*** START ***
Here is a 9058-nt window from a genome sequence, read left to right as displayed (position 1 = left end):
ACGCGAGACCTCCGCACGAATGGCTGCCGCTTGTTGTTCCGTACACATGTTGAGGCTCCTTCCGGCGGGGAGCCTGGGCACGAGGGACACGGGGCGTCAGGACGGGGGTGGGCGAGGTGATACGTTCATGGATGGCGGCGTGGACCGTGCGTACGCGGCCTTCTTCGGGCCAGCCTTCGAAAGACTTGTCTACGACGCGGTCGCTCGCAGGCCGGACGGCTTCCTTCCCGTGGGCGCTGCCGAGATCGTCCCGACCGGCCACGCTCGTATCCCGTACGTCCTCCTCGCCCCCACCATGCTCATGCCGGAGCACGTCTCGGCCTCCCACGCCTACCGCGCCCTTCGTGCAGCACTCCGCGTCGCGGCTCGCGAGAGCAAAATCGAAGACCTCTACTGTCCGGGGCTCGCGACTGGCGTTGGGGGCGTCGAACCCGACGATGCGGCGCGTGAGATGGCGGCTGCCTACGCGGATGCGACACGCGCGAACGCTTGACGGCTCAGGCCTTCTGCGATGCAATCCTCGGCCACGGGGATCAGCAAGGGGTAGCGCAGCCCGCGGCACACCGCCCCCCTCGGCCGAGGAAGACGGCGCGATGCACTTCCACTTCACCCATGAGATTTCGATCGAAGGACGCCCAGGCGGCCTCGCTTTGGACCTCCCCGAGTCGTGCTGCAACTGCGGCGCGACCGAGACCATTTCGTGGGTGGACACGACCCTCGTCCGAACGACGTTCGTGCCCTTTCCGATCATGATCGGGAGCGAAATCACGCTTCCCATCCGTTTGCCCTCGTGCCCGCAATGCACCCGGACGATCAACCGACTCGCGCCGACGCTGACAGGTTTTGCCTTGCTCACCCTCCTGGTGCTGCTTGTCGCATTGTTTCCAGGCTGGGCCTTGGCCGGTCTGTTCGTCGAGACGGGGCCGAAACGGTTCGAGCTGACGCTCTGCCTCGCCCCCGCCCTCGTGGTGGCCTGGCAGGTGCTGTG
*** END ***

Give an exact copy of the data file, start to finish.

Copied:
Here is a 9058-nt window from a genome sequence, read left to right as displayed (position 1 = left end):
ACGCGAGACCTCCGCACGAATGGCTGCCGCTTGTTGTTCCGTACACATGTTGAGGCTCCTTCCGGCGGGGAGCCTGGGCACGAGGGACACGGGGCGTCAGGACGGGGGTGGGCGAGGTGATACGTTCATGGATGGCGGCGTGGACCGTGCGTACGCGGCCTTCTTCGGGCCAGCCTTCGAAAGACTTGTCTACGACGCGGTCGCTCGCAGGCCGGACGGCTTCCTTCCCGTGGGCGCTGCCGAGATCGTCCCGACCGGCCACGCTCGTATCCCGTACGTCCTCCTCGCCCCCACCATGCTCATGCCGGAGCACGTCTCGGCCTCCCACGCCTACCGCGCCCTTCGTGCAGCACTCCGCGTCGCGGCTCGCGAGAGCAAAATCGAAGACCTCTACTGTCCGGGGCTCGCGACTGGCGTTGGGGGCGTCGAACCCGACGATGCGGCGCGTGAGATGGCGGCTGCCTACGCGGATGCGACACGCGCGAACGCTTGACGGCTCAGGCCTTCTGCGATGCAATCCTCGGCCACGGGGATCAGCAAGGGGTAGCGCAGCCCGCGGCACACCGCCCCCCTCGGCCGAGGAAGACGGCGCGATGCACTTCCACTTCACCCATGAGATTTCGATCGAAGGACGCCCAGGCGGCCTCGCTTTGGACCTCCCCGAGTCGTGCTGCAACTGCGGCGCGACCGAGACCATTTCGTGGGTGGACACGACCCTCGTCCGAACGACGTTCGTGCCCTTTCCGATCATGATCGGGAGCGAAATCACGCTTCCCATCCGTTTGCCCTCGTGCCCGCAATGCACCCGGACGATCAACCGACTCGCGCCGACGCTGACAGGTTTTGCCTTGCTCACCCTCCTGGTGCTGCTTGTCGCATTGTTTCCAGGCTGGGCCTTGGCCGGTCTGTTCGTCGAGACGGGGCCGAAACGGTTCGAGCTGACGCTCTGCCTCGCCCCCGCCCTCGTGGTGGCCTGGCAGGTGCTGTG